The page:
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Homeless crisis shakes leaders

Cold station: Nat Spary and Jon Martlew chose to sleep at a local Toowoomba train station in -4.3 degree cold during their “homeless” week.

Cold station: Nat Spary and Jon Martlew chose to sleep at a local Toowoomba train station in -4.3 degree cold during their “homeless” week.

JON Martlew never thought he’d have to choose between an alleyway, a train station or a creek bridge for a night’s sleep.

While his four children and wife stayed warm inside their Toowoomba home, Mr Martlew took to the streets last week to live like the nation’s 105, 237 homeless.

“I wanted to immerse myself totally and raise awareness of homelessness in Australia,” Mr Martlew said.

He and friend Nat Spary, who runs a local church soup kitchen, spent an entire week on just one meal a day, slept rough in public places, and sat for hours in local parks and shopping centres “as everyone walked around me”.

“I spent two and a half hours in the shops and one lady made eye contact with me, but quickly looked away,” Mr Martlew said.

“The only person who said hello was a man who I could see was clearly disabled, an older man.

“That was a touching moment for me.”

The Rosies Toowoomba branch co-ordinator said he could never truly understand his patrons unless he experienced their life, choosing National Homelessness Prevention Week (August 3 – 9) to leave his comforts behind.

The national campaign by Homelessness Australia asked communities to “step up” to end homelessness, a theme Mr Martlew tackled literally.

During his first night’s sleep in a trendy alleyway, Mr Martlew and Mr Spary noticed a homeless man who had “drunk himself into a stupor”.

“I had a food pack from a Homelessness Prevention Week event and a swag, and when I asked if he was hungry, he said, ‘yes’,” Mr Martlew said.

“I handed him a mandarin, a muesli bar and a popper, which was all I had in the food pack, and he ate it all.”

Mr Martlew spent his second night on a train station platform, waking up to a chilling -4.3 degree morning.

One of the Rosies patrons was “so concerned” for the Toowoomba dad’s safety and health he offered Mr Martlew a scarf.

“He is literally living like this, on the streets, and he was worried about me,” he said.

But at the week’s end, Mr Martlew knew he would be back with his family, something short of a dream for thousands of Australia’s without anywhere to call home.

Australia’s 2011 census listed Queensland as having the third highest homeless population in Australia at 19, 838 people.

More than half of this population are under 34, and a further 27 per cent are under 18.

Grassroots ministry co-ordinator Roby Curtis said between 14 and 40 of the West End’s homeless community come through his Blind Eye Ministries drop in centre daily.

Mr Curtis opened the centre as a base for local organisation that offers toothbrushes and soap to the city’s homeless during Homelessness Prevention Week.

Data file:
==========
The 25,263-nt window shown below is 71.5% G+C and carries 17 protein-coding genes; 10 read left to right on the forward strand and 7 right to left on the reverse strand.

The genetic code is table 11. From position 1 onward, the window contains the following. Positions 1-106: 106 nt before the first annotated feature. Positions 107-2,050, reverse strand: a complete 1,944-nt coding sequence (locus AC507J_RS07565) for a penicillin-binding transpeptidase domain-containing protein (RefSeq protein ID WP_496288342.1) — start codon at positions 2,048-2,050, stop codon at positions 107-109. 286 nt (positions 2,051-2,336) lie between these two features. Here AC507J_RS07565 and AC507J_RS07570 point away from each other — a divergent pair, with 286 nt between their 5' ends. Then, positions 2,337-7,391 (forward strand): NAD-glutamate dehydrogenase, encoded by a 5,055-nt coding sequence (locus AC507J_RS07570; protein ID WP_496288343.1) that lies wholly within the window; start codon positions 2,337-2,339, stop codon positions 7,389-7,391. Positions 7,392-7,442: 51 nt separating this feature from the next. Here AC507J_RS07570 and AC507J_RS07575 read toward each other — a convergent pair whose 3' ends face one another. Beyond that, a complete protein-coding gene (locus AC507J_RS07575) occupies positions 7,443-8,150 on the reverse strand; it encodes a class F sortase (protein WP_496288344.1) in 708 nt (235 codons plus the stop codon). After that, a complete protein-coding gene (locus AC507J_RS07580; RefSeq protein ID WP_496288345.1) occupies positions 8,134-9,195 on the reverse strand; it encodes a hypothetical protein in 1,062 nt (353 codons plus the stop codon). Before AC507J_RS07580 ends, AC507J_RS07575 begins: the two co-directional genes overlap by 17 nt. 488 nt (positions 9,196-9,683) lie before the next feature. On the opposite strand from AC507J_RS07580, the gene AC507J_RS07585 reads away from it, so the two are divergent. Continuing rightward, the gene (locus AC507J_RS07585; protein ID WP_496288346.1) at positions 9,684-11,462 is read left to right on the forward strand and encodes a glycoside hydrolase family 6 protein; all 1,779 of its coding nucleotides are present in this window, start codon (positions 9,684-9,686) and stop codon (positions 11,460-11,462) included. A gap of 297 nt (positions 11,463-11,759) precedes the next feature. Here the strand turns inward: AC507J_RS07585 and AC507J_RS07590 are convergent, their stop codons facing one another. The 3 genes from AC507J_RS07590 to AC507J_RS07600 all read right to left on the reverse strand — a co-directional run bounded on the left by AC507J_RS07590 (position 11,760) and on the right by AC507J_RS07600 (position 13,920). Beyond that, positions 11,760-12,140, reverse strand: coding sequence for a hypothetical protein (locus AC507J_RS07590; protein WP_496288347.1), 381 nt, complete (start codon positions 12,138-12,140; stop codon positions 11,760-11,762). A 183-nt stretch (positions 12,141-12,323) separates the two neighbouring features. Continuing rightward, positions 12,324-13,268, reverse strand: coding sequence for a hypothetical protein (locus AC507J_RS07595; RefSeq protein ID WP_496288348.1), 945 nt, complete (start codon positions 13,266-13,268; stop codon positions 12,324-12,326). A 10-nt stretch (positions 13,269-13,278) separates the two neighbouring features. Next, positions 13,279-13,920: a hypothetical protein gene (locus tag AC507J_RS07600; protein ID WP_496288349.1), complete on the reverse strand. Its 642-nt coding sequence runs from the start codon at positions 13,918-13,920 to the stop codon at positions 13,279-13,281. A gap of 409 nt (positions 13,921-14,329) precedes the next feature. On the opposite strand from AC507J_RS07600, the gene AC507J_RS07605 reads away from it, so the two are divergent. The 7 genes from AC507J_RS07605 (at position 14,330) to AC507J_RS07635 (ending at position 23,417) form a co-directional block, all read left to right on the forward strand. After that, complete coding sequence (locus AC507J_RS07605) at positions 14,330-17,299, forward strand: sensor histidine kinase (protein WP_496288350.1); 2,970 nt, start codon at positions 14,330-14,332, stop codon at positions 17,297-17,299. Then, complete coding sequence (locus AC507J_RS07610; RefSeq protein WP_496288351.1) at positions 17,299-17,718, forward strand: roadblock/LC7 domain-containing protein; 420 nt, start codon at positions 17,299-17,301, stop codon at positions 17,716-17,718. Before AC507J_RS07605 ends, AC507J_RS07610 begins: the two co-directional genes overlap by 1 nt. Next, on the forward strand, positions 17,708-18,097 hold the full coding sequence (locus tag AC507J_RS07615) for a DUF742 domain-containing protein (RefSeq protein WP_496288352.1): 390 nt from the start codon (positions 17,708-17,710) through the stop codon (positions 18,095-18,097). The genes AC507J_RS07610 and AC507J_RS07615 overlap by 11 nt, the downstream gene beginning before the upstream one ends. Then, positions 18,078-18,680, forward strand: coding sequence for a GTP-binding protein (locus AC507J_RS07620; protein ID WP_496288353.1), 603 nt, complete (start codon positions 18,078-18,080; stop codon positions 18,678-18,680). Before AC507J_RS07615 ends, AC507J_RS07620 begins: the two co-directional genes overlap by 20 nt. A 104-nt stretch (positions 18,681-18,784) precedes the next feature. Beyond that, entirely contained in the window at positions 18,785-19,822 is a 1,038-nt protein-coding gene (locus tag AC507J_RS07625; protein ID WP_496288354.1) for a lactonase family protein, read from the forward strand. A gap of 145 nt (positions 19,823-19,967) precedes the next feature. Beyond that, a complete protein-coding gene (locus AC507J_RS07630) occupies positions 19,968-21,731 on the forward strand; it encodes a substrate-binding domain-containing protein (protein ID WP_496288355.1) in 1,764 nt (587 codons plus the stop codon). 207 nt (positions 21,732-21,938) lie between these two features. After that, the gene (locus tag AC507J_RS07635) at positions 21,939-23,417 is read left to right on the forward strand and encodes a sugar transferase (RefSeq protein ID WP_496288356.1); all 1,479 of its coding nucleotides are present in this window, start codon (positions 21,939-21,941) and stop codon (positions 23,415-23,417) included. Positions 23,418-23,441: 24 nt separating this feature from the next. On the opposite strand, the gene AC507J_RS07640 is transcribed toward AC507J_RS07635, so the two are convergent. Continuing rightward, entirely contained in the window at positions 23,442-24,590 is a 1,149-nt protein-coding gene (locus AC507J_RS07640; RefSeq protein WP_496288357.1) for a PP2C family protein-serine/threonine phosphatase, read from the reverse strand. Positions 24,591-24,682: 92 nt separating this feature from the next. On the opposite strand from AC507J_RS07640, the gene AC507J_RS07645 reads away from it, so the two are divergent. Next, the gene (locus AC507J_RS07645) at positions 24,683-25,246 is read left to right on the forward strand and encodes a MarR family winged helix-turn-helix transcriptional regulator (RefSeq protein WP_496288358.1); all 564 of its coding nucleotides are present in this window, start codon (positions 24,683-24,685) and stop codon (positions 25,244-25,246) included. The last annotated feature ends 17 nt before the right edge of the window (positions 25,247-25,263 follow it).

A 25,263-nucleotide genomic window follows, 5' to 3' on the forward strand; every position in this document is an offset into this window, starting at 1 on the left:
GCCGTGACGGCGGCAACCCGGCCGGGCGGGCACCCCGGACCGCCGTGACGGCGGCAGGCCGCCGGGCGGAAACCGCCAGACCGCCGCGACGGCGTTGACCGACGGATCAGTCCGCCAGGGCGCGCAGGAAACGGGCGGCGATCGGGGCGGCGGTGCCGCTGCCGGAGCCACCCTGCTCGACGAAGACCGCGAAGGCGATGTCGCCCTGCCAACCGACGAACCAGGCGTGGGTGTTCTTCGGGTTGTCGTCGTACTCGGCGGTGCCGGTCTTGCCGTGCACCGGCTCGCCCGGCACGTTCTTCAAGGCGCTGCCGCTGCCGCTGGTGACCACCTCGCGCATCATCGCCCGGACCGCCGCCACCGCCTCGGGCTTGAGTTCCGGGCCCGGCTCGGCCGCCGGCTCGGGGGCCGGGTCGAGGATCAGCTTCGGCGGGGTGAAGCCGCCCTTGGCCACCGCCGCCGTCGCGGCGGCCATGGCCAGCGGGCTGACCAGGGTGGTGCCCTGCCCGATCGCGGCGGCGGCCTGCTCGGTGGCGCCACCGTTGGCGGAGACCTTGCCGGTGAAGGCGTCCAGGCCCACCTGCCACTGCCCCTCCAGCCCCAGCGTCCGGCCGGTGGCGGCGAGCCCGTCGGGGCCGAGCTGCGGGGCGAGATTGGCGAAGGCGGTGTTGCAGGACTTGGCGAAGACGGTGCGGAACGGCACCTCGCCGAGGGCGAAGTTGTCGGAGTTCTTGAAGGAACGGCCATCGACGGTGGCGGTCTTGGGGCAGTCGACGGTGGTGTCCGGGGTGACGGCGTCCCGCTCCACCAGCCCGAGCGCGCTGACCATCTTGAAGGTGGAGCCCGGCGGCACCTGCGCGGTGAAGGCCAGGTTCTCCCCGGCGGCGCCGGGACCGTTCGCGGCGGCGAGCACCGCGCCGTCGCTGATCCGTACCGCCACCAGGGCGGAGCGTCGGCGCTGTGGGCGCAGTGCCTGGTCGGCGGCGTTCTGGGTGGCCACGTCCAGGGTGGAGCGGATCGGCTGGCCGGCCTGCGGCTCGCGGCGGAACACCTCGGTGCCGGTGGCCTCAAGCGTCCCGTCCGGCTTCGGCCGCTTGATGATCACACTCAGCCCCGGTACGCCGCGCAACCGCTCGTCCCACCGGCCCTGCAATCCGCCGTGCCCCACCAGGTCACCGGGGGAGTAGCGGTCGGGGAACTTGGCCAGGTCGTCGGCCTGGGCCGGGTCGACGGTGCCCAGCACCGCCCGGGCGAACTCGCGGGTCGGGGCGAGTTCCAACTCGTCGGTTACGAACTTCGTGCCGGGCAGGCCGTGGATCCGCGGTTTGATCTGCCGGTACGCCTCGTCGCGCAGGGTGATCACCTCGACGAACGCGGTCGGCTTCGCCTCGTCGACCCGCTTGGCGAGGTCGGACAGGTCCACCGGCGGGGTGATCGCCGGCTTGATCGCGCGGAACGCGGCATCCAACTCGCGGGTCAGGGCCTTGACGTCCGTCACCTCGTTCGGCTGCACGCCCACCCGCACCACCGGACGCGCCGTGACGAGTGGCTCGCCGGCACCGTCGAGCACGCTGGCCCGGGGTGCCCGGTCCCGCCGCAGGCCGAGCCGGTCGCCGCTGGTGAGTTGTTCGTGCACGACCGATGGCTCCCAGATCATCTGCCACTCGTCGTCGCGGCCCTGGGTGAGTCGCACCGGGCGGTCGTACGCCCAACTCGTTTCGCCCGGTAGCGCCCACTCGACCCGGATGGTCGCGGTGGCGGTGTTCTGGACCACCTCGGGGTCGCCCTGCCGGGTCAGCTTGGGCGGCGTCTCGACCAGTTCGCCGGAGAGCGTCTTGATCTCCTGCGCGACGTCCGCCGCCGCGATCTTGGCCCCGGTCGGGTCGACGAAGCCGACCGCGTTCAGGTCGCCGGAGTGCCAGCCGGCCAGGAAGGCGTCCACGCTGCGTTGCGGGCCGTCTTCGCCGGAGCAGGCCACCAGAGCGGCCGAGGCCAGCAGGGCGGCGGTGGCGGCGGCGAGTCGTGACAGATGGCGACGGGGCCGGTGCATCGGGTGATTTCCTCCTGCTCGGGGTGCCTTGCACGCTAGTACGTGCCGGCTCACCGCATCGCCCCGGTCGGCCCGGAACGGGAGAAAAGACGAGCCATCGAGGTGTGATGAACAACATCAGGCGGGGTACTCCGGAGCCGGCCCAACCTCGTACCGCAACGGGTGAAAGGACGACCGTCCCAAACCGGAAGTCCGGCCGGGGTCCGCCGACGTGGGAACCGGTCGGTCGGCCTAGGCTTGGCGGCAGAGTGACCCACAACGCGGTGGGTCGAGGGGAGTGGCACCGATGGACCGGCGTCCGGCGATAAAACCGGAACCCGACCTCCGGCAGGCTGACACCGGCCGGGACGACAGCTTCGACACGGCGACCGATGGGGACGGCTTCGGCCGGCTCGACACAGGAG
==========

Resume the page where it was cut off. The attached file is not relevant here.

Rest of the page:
Locals came through the centre donating care packs, including Housing Minister Leeanne Enoch.

“The minister said she was very appreciative of the work we do,” Mr Curtis said.

Despite the high numbers of homeless who have walked through the West End-based drop in centre for showers, food and even prayer, Mr Curtis said the centre was in danger of closing.

“Funding is the biggest struggle for us, as we don’t rely on government funding because we want to be at that grassroots level,” Mr Curtis said.

“We don’t want to see things change but we need to raise funders to see us through to the next quarter.”

Mr Curtis said the centre, which relies solely on volunteers, needed at least $30,000 to cover basic rent and administration costs.

“We fully rely on the Lord providing funds for us,” he said.

Funding to national homelessness and housing peak bodies and other support groups became real when the Federal Government ended their support on June 30.

On March 24, the government proposed a two-year funding agreement for states and territories between 2015 and 2017.

Ms Enoch confirmed the Queensland state budget had set aside $183.6 million to “expand and improve government-owned social housing” and fund addition support services.

“The housing needs of Queensland’s most vulnerable — including families escaping domestic violence, Indigenous Queenslanders, and people with a disability — was a key focus of the Palaszczuk Government’s first budget,” Ms Enoch said.

By next year, the state government hoped to start building 274 houses and complete 258 more.

Ms Enoch said Queensland’s indigenous would also receive “a boost from this budget” with $129 million allocated for social housing capital works projects.

While St Vincent de Paul Society’s national chief executive Dr John Falzon is pushing for Queensland and other states and territories to commit to the new funding agreement, he still called on the federal government “to tackle this issue”.

“The members of the St Vincent de Paul Society believe housing is a human right and we have called on the federal government to commit to a long term national plan to tackle this issue,” Dr Falzon said.

“We have been disappointed with recent funding cuts to homelessness and related social services and the funding uncertainty around the National Partnership Agreement on Homelessness (NPAH).

“The federal government needs to take leadership in this area and not walk away from housing and homelessness as issues of national importance.

“In a country as wealthy and prosperous as Australia no one should be denied a place to call home.”

Homelessness Australia chief executive officer Glenda Stevens said it was “heartening” to see the community “step up to end homelessness, when it appears the Federal Government is stepping down.”


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